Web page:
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Wednesday, May 27, 2009

The Prop. 8 Ruling: Who Won and Who Lost

Posted By on Wed, May 27, 2009 at 5:30 AM

click to enlarge Winner or loser?
  • Winner or loser?
Whether it's a good day or a bad day, sometimes it helps to stop for a moment and realize that, whether you like it or not, today will eventually be 20 years ago.

With that in mind, determining who won or lost big as a result of Tuesday's state Supreme Court ruling upholding Prop. 8 (but allowing the 18,000 same-sex couples who wed last year to carry on with their business) is tricky. Right now, there's no indication how future generations will remember May 26, 2009 -- or if the Twitter of tomorrow will reduce humans' memories to goldfish-like 10-second increments. Either way, here's our snap take of the winners and losers of yesterday's ruling:

Kate Kendall, Geoff Kors and the other decision-makers in the No on 8 campaign: Without impugning anyone personally, No on 8 was a vehicle driven with Carole Migden-like operating skills; it was a train wreck/capsizing ferry/dirigible disaster of a campaign. A reversal of November's vote by the Supremes Tuesday would have been a Get Out of Jail Free card for these folks. It was not to be. Verdict: Losers.

The Church of Jesus Christ of Latter-Day Saints and the Catholic Church: We'll keep it short and sweet -- sometimes you get what you pay for. Verdict: Winners.

Gavin Newsom: Like everything about our opaque erstwhile mayor, this is a mystery. On the one hand, same-sex marriage has been Newsom's signature issue -- whether you think his decision to make San Francisco the Vegas of gay nuptials in '04 was courageous or a brilliant political move that neutered his lefty critics and endeared him to younger, more progressive voters (who he otherwise shouldn't see eye-to-eye with). One could argue that Gavin was something of the official greeter of this casino -- the heavy lifting of actually legalizing gay marriage was being done by others. And yet the damage he did to this cause via his cringe-worthy "whether you like it or not" soundbite is significant. Newsom's opponents can now argue that this is one more of his big ideas that didn't amount to much. Still, Newsom could salvage this by actively tapping into the frustrations of folks whose hopes and dreams were quashed yesterday, making political connections, and -- once again -- expending his political capital in a bold, risky maneuver to be these people's champion. This would require being "engaged." Good luck with that. Verdict: Not quite a loser -- but this almost definitely doesn't help.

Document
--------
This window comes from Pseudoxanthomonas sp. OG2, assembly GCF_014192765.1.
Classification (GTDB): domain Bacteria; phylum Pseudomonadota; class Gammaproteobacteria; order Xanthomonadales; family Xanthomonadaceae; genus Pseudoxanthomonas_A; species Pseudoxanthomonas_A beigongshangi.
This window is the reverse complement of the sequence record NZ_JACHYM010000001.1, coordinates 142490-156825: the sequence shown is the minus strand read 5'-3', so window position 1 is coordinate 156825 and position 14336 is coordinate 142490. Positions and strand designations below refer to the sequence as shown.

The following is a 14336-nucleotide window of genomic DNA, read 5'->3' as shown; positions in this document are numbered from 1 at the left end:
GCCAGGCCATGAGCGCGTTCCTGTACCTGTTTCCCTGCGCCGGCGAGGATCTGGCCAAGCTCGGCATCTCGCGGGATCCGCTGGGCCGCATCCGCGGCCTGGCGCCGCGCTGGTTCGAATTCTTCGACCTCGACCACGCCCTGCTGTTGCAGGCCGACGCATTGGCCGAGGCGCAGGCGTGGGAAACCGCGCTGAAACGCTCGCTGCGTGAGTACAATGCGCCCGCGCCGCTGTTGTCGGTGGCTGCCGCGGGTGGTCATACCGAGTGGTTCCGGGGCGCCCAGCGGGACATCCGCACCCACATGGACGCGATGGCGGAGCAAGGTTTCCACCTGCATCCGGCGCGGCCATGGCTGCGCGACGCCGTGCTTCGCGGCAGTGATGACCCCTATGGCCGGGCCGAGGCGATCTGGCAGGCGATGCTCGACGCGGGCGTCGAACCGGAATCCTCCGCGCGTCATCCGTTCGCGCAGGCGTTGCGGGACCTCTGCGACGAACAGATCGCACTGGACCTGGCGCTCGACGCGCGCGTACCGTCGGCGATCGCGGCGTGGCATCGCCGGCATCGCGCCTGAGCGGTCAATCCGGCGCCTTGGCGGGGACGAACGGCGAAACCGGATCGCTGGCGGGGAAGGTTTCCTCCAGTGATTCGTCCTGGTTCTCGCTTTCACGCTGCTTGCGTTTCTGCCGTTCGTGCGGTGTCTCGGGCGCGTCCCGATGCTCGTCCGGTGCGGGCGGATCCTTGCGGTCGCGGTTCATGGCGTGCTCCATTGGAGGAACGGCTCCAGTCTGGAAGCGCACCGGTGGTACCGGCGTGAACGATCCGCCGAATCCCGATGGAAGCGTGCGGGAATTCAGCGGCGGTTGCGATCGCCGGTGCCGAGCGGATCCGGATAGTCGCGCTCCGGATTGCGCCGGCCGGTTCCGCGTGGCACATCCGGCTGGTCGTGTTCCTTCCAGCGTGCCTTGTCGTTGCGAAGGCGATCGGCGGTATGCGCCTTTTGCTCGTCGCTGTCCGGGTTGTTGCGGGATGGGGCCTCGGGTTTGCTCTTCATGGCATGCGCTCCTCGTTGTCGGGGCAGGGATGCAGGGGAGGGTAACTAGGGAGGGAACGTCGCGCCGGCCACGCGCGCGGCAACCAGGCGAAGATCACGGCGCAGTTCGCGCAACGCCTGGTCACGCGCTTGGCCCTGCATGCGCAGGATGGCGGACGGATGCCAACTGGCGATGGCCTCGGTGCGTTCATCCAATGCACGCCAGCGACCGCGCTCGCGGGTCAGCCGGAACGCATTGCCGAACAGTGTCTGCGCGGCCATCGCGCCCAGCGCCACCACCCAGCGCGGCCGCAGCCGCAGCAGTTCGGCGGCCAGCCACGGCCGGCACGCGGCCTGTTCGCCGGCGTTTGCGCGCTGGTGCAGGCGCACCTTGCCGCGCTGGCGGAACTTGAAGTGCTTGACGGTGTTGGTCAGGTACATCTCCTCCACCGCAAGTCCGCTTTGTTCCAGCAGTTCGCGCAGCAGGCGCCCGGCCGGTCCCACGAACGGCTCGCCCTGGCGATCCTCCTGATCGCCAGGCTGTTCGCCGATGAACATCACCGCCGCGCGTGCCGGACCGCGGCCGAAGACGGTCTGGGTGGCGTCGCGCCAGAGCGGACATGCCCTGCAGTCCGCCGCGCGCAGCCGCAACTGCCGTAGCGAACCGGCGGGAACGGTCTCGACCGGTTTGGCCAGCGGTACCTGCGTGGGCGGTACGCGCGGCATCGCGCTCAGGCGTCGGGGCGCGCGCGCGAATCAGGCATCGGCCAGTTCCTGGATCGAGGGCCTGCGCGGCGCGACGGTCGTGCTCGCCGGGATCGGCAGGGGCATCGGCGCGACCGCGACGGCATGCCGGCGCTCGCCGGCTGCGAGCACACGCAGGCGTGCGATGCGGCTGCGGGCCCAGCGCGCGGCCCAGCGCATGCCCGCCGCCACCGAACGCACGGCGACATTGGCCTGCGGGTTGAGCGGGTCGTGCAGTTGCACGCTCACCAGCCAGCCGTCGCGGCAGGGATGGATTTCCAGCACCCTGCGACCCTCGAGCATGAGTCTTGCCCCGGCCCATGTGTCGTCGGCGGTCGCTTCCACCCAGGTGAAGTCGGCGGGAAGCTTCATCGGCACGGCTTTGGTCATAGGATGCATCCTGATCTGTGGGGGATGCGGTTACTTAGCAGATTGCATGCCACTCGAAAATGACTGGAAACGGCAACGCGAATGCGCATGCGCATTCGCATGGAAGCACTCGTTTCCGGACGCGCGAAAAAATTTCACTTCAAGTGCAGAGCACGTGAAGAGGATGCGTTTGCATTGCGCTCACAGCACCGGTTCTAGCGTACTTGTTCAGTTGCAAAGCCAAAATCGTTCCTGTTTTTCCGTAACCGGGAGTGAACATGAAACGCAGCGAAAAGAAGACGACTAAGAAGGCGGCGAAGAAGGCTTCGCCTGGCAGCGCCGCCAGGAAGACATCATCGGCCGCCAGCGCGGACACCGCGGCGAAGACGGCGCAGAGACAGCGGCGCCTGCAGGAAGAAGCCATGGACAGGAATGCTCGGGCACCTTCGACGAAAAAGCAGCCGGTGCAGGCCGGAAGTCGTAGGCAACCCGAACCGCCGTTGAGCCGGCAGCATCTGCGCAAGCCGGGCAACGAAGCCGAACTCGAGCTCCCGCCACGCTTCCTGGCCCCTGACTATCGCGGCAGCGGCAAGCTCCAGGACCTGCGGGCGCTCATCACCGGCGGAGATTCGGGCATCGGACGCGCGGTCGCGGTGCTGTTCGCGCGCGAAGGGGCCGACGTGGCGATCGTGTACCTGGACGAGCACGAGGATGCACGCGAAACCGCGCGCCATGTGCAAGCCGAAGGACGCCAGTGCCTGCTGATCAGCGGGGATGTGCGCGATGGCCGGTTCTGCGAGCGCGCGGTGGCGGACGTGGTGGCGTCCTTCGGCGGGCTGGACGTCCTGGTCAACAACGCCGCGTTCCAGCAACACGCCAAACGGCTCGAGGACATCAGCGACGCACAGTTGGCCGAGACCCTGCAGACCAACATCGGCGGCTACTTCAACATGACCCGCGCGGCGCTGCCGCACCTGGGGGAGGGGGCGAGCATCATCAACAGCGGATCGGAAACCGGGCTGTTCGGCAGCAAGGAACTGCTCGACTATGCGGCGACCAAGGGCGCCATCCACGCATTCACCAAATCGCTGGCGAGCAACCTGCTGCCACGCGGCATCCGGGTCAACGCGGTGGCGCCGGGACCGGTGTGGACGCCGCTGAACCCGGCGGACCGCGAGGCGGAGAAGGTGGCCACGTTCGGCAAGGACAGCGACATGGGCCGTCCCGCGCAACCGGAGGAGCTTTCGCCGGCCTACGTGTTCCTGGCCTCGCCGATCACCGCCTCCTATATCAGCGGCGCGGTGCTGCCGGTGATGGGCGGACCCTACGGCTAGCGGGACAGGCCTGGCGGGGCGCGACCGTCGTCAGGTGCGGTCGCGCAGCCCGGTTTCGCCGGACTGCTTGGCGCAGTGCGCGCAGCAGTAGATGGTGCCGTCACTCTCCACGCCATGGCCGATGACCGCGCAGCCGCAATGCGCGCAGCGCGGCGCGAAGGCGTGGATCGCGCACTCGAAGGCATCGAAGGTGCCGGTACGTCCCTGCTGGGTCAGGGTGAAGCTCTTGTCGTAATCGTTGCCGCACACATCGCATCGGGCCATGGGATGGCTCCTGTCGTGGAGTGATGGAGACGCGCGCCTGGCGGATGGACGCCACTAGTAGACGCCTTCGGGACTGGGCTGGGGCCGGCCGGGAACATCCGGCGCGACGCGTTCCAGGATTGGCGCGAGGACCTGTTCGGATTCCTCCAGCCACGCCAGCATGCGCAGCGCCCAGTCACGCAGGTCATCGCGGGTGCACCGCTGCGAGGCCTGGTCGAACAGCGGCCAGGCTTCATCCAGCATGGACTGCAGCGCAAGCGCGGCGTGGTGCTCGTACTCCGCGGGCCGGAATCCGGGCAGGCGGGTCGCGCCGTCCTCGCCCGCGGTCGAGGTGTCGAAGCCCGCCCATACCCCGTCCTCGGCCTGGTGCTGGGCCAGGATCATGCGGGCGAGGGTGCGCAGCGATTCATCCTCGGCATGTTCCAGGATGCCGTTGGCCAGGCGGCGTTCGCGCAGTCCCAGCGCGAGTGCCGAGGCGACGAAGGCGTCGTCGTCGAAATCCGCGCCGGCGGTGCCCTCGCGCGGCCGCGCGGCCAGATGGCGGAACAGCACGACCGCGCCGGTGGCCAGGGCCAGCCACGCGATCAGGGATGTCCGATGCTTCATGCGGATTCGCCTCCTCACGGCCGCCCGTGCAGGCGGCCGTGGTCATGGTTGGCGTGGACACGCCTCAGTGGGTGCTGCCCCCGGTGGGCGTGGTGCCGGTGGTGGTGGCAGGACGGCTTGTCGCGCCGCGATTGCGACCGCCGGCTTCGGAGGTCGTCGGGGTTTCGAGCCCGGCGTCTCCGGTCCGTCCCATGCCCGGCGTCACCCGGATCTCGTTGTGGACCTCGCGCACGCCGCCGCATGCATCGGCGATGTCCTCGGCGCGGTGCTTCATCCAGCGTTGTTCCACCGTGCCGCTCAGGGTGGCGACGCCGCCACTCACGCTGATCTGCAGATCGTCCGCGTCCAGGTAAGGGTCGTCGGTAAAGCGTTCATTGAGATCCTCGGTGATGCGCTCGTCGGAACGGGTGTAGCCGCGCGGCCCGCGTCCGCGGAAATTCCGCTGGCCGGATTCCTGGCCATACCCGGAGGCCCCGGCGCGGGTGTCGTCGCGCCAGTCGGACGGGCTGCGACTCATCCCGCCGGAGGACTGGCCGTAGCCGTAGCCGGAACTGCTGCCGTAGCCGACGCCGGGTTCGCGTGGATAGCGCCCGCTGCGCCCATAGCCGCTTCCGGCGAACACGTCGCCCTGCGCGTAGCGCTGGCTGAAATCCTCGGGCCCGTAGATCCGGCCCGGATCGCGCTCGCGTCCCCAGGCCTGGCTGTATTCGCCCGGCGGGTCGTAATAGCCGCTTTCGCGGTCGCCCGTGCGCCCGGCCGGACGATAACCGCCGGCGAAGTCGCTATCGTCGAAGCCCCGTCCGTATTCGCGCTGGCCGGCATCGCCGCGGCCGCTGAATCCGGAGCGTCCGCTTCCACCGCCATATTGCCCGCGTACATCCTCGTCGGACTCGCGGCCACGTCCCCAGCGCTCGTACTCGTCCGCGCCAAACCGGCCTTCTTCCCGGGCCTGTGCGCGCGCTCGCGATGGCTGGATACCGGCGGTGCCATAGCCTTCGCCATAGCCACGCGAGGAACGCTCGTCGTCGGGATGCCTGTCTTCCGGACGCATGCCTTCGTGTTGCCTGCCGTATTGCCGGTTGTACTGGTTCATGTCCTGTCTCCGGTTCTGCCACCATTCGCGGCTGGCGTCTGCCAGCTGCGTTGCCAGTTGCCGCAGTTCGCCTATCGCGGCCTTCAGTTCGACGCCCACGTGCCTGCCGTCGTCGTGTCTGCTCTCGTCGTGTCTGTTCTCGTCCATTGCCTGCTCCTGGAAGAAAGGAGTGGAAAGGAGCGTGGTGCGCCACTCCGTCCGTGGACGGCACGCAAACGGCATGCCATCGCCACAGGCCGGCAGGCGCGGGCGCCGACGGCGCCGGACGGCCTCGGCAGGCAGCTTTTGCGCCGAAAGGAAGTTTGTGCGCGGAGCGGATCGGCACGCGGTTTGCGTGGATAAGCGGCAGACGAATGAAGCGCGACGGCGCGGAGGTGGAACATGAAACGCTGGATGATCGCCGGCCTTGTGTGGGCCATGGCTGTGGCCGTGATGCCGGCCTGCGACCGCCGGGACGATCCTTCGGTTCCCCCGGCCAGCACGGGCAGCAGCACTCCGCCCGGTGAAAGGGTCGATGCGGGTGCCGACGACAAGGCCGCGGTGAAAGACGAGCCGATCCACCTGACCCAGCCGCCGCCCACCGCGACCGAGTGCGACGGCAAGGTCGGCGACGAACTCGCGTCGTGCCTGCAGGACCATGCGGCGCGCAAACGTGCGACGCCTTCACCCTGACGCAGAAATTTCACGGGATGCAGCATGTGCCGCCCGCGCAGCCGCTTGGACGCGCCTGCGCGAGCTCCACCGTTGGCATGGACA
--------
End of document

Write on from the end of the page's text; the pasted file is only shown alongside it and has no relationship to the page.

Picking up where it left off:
Dennis Herrera
  • Dennis Herrera
Dennis Herrera: Last year we wrote about how the city attorney -- who has an eye on Newsom's old job -- could come out well politiclaly no matter what happened in the No on 8 battle. That's still true. As we put it before: "If he loses his current battle with the Supreme Court to overturn Prop.

8, hey, he was dealt a bad hand. But if he wins -- well, same-sex

couples will probably name their adopted children after him." As the Germans put it, "All skill is in vain when an angel pees down the touch hole of your musket." Whether you like it or not. Verdict: A bruised winner.  

Justices Ronald George, Joyce Kennard, Kathryn Mickle Werdegar, and Carlos Moreno: The four California Supreme Court justices who last year voted to overturn the ban on same-sex marriage would almost definitely have been the targets of a Rose Bird-like recall effort by right-wingers had Prop. 8 not been upheld today. Seeing how well Prop. 8 proponents run campaigns -- they could well have won. The four justices can sleep soundly in knowing they'll have their jobs for a while, even if the ruling they signed today personally displeases them (other than Moreno, who dissented). Verdict: Pyrrhic victors.   

The 18,000 same-sex couples who are still married
: The ladder these folks climbed has been denied to those who didn't think to ascend so quickly. It's odd that the state has, essentially, rewarded those who rushed into the ostensibly lifelong, binding world of marriage. But, then, this is an odd ruling. It could have gone much worse for these folks -- but this survivors' guilt-inducing victory is hardly anything to dance on the table about. Verdict: Unhappy victors.

Finally, last but not least, gays and lesbians who are not married: Let's leave this one to Tom Waits --

So if you find someone, someone to have, someone to hold/
Don't trade it for silver, don't trade it for gold/
I have all of life's treasures, they are fine and they are good/
They remind me that houses are just made of wood/
What makes a house grand ain't the roof or the doors/
If there's love in a house, it's a palace for sure/
Without love -- it ain't nothin' but a house, a house where nobody lives.

Verdict: Who else lost more?

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About The Author

Joe Eskenazi

Joe Eskenazi

Joe Eskenazi was born in San Francisco, raised in the Bay Area, and attended U.C. Berkeley. He never left. "Your humble narrator" was a staff writer and columnist for SF Weekly from 2007 to 2015. He resides in the Excelsior with his wife, 4.3 miles from his birthplace and 5,474 from hers.


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